One line of Israeli Foreign Minister Tzipi Livni's resume has always been an enigma. From 1980 to 1984, it says, Livni served in the Mossad. This week, some details of her work in the ultra-secretive espionage agency emerged in the Sunday Times of London . While based in Paris, an acquaintance told the paper, "Tzipi was not an office girl. … She blended in well in European capitals, working with male agents, most of them ex-commandos, taking out Arab terrorists." Her closest female partner was Mira Gal, who is now Livni's bureau chief at the Foreign Ministry, the Times said, hinting at a sisterhood of old spooks. You don't need a conspiratorial mind-set to assume that Livni, or an ex-spook close to her, planned the placement and timing of that report. Because it was published abroad, there was no risk of the Israeli military censor blue-penciling it, but it was quickly picked up by the Hebrew media. It came just as Livni was preparing for a political battle to replace scandal-tainted...

Losing Lebanon

Violence has shaken Lebanon as Hezbollah, backed by Iran, resists efforts by the nation's pro-western government to weaken its power.

The time, according to Hilal Khashan, was 10 minutes past the ceasefire. That was another way of saying 10 minutes after another Hezbollah victory, Khashan explained. I phoned Khashan -- head of the political science department at Beirut's American University -- several days into Lebanon's latest armed upheaval. He spoke in a strangely dispassionate tone I've heard before in Jerusalem and Ramallah, the voice of a man taking refuge from chaos in careful analysis. So far, Khashan said on Sunday night, the crisis that erupted last week has yielded "a major achievement" for Hezbollah. Iran, Hezbollah's patron, has extended its influence in Lebanon. The obvious loser is the pro-Western government of Lebanon's prime minister Fouad Siniora. From Beirut, U.S. support appears to be a phantom; Bush unwilling or incapable of supporting its Lebanese allies. From the slightly greater distance of Jerusalem, I'd add, there's another implication of the fire burning anew in Lebanon: The Bush...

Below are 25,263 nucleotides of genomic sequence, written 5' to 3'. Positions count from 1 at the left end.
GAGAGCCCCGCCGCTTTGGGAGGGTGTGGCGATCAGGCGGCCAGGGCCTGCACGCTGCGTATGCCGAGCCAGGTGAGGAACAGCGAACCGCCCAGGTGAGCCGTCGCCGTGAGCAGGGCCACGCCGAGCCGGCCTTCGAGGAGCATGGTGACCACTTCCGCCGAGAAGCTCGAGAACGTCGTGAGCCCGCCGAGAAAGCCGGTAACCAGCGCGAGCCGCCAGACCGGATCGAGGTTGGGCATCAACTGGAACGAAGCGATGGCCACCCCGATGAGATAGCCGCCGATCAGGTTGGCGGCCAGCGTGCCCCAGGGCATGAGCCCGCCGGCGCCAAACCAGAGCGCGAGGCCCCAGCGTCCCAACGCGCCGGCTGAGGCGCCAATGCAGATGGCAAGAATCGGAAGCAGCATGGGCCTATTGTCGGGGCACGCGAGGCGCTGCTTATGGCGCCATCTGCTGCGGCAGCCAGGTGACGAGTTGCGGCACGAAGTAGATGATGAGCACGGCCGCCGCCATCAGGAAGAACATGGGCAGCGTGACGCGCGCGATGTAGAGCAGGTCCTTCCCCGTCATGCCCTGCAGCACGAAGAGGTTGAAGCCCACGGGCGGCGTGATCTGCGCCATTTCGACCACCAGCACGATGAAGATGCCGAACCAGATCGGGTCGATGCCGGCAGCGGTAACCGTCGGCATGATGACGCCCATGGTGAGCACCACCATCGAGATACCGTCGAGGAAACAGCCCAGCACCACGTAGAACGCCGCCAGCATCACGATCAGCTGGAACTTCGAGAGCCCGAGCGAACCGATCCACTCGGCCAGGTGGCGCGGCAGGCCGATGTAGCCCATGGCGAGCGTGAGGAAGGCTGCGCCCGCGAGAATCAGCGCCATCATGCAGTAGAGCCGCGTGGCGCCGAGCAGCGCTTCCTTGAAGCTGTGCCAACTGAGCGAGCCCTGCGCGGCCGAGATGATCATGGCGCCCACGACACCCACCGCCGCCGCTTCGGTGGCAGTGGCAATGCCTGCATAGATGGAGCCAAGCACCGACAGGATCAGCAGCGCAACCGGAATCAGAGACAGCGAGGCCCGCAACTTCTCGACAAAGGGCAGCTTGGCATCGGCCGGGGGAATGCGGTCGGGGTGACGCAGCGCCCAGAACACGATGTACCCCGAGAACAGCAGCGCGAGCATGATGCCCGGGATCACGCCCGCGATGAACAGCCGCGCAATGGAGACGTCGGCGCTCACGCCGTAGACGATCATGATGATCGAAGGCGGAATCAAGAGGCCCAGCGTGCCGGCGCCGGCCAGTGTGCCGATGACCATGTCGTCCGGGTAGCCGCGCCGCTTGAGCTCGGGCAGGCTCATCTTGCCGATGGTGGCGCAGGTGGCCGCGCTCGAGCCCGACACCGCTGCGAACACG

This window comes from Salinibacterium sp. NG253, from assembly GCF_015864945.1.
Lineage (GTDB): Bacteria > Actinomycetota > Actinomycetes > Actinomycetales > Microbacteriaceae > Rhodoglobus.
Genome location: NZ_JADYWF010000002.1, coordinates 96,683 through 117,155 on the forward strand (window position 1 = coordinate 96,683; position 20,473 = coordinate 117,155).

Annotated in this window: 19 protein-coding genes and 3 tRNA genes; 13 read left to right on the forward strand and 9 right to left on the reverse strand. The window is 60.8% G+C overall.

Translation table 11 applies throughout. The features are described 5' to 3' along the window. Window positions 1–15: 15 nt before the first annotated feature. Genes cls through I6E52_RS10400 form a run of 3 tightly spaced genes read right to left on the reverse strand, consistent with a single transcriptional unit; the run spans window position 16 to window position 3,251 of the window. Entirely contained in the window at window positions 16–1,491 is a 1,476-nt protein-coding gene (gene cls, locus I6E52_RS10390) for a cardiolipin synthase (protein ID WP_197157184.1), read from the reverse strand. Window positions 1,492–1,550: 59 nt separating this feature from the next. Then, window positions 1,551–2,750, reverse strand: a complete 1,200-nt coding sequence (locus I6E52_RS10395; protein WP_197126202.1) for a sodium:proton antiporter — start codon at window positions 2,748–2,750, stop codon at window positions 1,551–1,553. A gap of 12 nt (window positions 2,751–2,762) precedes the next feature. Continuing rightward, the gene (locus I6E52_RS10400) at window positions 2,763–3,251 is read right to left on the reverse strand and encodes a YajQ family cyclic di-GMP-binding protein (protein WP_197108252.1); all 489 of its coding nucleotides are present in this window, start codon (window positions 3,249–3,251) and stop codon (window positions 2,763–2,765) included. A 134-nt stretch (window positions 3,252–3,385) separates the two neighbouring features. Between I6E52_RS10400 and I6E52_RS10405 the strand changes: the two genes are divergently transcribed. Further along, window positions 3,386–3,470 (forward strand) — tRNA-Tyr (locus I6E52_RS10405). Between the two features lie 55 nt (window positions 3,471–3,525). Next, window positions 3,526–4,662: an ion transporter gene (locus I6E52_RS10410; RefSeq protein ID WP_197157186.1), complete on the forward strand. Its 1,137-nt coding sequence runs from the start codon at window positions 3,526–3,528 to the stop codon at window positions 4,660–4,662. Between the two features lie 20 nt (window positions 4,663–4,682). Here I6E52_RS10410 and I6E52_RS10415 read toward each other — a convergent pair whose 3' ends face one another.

The Mideast Editing Wars

The hawkish pro-Israel group CAMERA's campaign to warp Wikipedia articles was ineffectual. But it's a warning not to trust the online encyclopedia -- and to be wary of partisan "accuracy" advocates in the Israeli-Palestinian Narrative War.

"We will go to war," reads the ungrammatical email, "after we have build our army, equipped it, trained… so if you want to win this war help us build our army." The language, fortunately, is figurative. According to that email and others, the members of a secret cell of nationalist operatives were expected only to edit, not to explode. Their battleground in the great Israeli-Arab Narrative War would be Wikipedia, where they would heroically struggle to retake virtual territory for "accuracy and impartiality" by keeping "Israel-related articles… from being tainted by anti-Israel editors." For instance, they'd rename the article on the "2006 Lebanon War," making it the "2006 Israel-Hezbollah War," thereby eliminating the calumny "that this war was conducted against Lebanon." (Never mind the impact on Lebanon as a whole, or the fact that the Israeli government itself named that conflict the Second Lebanon War.) Behind the clandestine Wiki-editing effort apparently stood the Committee for...